Packing peanuts are awful. About 1.5 million tonnes of these expanded polystyrene (EPS) padding materials are produced each year worldwide, and only about 10 percent of that ends up being recycled. In Australia, that figure is closer to 7 percent, because if you want to recycle your packing peanuts, you can't put them in the recycling bin - you have to bring them to a special collection site, which isn't something most people are willing to do.
Once in landfill, these little noodles can take several hundred years to decompose. It's such a problem that packing peanuts and polystyrene cups and takeaway containers have been banned in New York City, effective from July 1st.
And now researchers at Purdue University in the US have figured out how to recycle the tonnes and tonnes and tonnes of peanuts that have ended up in the waste pile - they're turning them into super-effective battery components.
To have a functioning battery, you need two types of electrodes - an anode, and a cathode. The anodes contain a liquid called electrolyte, which stores the lithium ions as the battery is being recharged. Right now, most lithium-ion batteries contain anodes made from graphite, but the team has discovered that by heating the peanuts to between 500 and 900 degrees Celsius, they can produce super-slim carbon-nanoparticle sheets which can be used to make the perfect anode.
And when we say "perfect", we mean better than what's currently on the market. The team will report at the 249th American Chemical Society National Meeting & Exposition in the US this week that their new anodes can charge faster and deliver higher "specific capacity" than any other commercially available graphite anodes. They're also about 10 times thinner than regular anodes.
"In our case, if we are lithiating this material during the charging of a battery, it has to travel only 1 micrometre distance, so you can charge and discharge a battery faster than your commercially available material," said one of the team, chemical engineer Vilas Pol, in a press release. "These electrodes exhibited notably higher lithium-ion storage performance compared to the commercially available graphite anodes."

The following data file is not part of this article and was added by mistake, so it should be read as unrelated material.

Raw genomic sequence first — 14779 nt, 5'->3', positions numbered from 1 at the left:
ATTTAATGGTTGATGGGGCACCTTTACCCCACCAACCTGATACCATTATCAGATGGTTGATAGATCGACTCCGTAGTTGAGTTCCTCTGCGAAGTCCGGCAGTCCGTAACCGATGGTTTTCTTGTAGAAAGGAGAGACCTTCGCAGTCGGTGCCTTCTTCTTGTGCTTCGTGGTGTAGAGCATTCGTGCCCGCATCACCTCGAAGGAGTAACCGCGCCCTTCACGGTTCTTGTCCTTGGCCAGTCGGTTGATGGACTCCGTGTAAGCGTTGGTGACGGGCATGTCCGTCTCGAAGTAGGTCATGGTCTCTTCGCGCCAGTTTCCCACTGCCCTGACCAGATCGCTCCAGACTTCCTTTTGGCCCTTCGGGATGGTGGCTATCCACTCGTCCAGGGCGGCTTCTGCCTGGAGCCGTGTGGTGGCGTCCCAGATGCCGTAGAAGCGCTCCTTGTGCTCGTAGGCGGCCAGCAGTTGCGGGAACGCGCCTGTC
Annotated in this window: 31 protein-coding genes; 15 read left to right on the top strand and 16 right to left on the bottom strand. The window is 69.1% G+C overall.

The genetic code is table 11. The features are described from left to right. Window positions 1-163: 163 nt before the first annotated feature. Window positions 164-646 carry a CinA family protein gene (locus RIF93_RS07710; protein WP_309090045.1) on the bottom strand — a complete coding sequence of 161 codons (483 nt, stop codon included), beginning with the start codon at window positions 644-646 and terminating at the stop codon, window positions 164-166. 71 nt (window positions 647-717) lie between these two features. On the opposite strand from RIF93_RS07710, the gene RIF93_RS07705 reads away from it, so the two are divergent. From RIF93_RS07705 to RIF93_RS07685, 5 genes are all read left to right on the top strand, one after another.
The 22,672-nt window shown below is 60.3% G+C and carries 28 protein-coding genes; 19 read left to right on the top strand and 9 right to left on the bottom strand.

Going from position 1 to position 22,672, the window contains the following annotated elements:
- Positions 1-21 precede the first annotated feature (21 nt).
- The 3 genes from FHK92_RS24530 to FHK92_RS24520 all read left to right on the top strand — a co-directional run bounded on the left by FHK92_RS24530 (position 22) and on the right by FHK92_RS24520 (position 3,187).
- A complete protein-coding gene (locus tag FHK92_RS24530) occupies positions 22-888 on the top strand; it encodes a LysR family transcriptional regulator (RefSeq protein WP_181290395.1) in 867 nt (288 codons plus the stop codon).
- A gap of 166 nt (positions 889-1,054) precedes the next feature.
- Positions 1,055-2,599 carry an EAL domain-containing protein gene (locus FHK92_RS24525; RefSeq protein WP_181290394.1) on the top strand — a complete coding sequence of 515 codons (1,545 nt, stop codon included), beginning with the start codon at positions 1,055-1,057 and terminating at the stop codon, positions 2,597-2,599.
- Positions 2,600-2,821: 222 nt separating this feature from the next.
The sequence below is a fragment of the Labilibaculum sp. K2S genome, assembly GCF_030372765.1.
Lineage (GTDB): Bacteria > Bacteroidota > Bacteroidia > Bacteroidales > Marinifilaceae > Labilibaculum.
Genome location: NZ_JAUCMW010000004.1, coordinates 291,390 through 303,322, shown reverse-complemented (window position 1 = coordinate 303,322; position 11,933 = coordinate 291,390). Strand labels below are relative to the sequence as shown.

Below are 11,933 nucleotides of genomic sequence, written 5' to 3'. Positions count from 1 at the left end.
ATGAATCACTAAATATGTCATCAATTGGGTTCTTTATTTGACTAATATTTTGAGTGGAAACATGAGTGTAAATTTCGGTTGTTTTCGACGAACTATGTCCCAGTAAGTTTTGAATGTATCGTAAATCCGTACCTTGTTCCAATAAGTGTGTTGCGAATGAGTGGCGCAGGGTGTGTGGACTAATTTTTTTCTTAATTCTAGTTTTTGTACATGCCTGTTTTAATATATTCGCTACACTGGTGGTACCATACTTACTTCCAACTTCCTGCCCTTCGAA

Not only that, but the process to make these anodes is cheap, and easily scalable, the team reports.
"The process is inexpensive, environmentally benign and potentially practical for large-scale manufacturing," his colleague, Vinodkumar Etacheri, added. "Microscopic and spectroscopic analyses proved the microstructures and morphologies responsible for superior electrochemical performances are preserved after many charge-discharge cycles."
When tested in their lab, the peanut anodes clocked a capacity of 420 mAh/g (milliamp hours per gram), which is higher than the theoretical limit for graphite, which is 372 mAh/g.
"Long-term electrochemical performances of these carbon electrodes are very stable," said Pol. "We cycled it 300 times without significant capacity loss. These carbonaceous electrodes are also promising for rechargeable sodium-ion batteries. Future work will include steps to potentially improve performance by further activation to increase the surface area and pore size to improve the electrochemical performance."
This is such a great idea, and if we have to go digging through our landfill to retrieve some 100-year-old packing peanuts, this would make it all worthwhile.
You can find the abstract of the paper the team will present to their peers this week at Phys.org.